Posturing: Photographing the Body

Helena Fletcher talks to Holly Hay and Shonagh Marshall, curators of a new exhibition that documents a change in aesthetic representations of the body 

Photograph by Reto Schmid from Lurve Magazine, Issue 10, Spring/Summer 2016

Over the last decade there has been a remarkable shift in the approach to representing the body in fashion photography. A new generation of contemporary image-makers have been part of a movement of remarkably playful gestures, postures and poses, and a new exhibition, co-curated by Holly Hay, an independent image director and art buyer, and curator Shonagh Marshall – investigates this off-piste and tongue-in-cheek approach to the human form.

Photograph by Marton Perlaki, ‘Female Torso’ from L’imparfaite Magazine, 2014

“The idea for the project started with a real shift that Shonagh had noticed in the way that gesture and pose had been explored in contemporary fashion images,” Hay tells me. “It made me realise the images I was commissioning at AnOther had a really playful approach to the body and its placement. There had been a movement away from more sexualised or fantastical images and the clothing being exhibited on the body in a conventional way.”

Posturing: Photographing the Body in Fashion consists of nearly 50 photographs that fill the whitewashed walls of 10 Thurloe Place, an empty retail space almost directly across the road from the V&A museum in London’s South Kensington. With a focus on the female body, the images on display are taken from editorials shot over the last seven years for publications such as i-D, AnOther, Self-Service and Dazed & Confused.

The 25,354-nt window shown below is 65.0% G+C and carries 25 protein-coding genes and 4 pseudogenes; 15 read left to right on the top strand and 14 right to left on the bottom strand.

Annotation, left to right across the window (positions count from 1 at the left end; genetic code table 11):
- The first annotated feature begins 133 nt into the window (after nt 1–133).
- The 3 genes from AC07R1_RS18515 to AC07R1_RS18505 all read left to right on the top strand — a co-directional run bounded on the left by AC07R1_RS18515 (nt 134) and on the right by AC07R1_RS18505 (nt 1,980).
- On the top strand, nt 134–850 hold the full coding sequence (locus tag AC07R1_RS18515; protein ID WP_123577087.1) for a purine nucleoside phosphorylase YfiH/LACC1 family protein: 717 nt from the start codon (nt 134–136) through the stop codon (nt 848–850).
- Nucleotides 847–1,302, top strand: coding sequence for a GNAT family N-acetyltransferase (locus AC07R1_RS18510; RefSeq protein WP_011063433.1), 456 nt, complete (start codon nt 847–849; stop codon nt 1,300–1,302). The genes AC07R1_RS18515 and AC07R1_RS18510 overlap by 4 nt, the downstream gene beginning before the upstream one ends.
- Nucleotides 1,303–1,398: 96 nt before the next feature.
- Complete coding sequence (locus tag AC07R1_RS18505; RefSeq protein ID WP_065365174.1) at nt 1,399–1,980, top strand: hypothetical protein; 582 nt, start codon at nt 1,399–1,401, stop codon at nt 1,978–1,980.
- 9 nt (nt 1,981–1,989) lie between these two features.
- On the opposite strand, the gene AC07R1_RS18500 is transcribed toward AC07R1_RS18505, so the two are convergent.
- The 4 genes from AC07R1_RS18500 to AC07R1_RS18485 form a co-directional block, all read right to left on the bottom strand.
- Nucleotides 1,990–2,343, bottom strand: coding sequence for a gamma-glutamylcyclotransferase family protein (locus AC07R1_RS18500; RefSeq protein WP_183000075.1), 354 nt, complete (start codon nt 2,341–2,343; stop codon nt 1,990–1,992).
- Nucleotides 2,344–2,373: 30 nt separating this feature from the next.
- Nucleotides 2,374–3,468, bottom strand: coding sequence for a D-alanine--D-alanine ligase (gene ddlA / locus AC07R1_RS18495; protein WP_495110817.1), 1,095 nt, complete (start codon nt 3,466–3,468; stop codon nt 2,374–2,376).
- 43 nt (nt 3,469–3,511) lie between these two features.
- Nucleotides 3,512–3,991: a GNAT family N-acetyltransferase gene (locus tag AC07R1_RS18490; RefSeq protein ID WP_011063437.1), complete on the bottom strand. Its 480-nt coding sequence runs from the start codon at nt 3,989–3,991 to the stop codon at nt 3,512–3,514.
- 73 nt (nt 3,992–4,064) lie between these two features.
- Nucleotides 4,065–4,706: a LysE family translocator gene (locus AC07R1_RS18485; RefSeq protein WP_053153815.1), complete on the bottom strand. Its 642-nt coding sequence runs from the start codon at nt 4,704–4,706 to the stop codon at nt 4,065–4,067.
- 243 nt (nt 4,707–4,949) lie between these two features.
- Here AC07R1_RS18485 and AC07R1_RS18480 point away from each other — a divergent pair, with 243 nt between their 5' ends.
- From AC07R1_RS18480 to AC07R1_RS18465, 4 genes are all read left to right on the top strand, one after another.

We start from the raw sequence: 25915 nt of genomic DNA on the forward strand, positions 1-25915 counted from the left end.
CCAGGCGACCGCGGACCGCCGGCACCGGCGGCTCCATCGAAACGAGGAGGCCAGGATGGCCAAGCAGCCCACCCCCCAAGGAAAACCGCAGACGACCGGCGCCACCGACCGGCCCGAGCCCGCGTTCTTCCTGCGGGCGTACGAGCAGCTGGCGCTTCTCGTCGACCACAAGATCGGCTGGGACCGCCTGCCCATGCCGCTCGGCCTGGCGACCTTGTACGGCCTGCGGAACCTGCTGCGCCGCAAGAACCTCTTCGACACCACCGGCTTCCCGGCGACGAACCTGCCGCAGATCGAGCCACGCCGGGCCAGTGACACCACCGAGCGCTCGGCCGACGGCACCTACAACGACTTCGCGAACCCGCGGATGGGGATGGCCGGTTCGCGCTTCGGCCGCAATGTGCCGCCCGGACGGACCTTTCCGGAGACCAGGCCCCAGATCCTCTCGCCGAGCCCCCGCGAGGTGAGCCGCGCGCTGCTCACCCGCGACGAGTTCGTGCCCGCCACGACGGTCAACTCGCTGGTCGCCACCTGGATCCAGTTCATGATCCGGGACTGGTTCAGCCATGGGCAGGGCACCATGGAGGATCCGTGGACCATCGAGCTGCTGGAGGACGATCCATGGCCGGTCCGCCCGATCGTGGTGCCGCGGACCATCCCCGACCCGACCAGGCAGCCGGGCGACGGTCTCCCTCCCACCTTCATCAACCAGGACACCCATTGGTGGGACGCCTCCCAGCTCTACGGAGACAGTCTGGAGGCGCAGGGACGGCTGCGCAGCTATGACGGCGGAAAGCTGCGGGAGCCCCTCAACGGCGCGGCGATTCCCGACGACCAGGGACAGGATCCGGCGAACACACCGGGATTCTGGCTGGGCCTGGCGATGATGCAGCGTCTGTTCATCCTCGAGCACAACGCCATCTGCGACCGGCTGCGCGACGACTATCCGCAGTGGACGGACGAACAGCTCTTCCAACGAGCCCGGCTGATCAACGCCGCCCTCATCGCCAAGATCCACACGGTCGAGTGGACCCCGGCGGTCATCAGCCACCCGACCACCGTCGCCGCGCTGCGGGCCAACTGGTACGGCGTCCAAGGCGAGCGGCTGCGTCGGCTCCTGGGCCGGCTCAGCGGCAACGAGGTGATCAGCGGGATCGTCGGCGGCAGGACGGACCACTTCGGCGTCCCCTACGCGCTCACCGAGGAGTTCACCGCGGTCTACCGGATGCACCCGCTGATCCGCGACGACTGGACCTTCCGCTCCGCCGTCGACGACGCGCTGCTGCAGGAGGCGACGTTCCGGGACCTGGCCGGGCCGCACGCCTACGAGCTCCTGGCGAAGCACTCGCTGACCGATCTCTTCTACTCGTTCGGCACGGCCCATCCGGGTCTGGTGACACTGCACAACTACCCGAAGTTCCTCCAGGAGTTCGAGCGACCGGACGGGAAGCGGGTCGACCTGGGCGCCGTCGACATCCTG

Photograph by Pascal Gambarte, from Marfa Journal, Issue 6, November 2016

“There’s a real tongue-in-cheek humour around these images, but that’s not to say the photographers are any less serious about their work,” says Marshall. “They just see a space to have fun rather than having a serious approach to fashion, I think they see the lightness in it.”

“The photographers chosen all have a very specific and very dedicated approach to the body in their work,” continues Hay. “It was really important that this approach to the body sung through all of their work, from their personal practice and commissions for magazines through to advertising and so on.”

Photograph by Brianna Capozzi, ‘Laura Ashley’ from Double Magazine, Autumn/Winter 2016

Exhibitions of fashion photography can tend to take the form of retrospectives or singular monographs of a photographer’s career, often presenting the images as the autonomous creation of the photographer. But collaboration is key to the creation of the images exhibited in Posturing. “Instead of employing a model, the photographers really think of their characters as a collaborator and they are as much part of the making of the image as say the hair, makeup and styling, and that feels quite different,” says Marshall. “It’s a group of people coming together to make an image rather than just a photographer on an independent journey.”

Photograph by Blommers & Schumm, ‘Navy’ from The Gentlewomen, Autumn/Winter 2010

Reflecting this, the curation of Posturing takes a more comprehensive approach. The exhibition is divided into six sections inspired by a shoot call sheet: styling, casting, location, set design, hair and make-up, and layout, and the accompanying captions credit not only the photographer and the publication, but names of the other collaborators where applicable.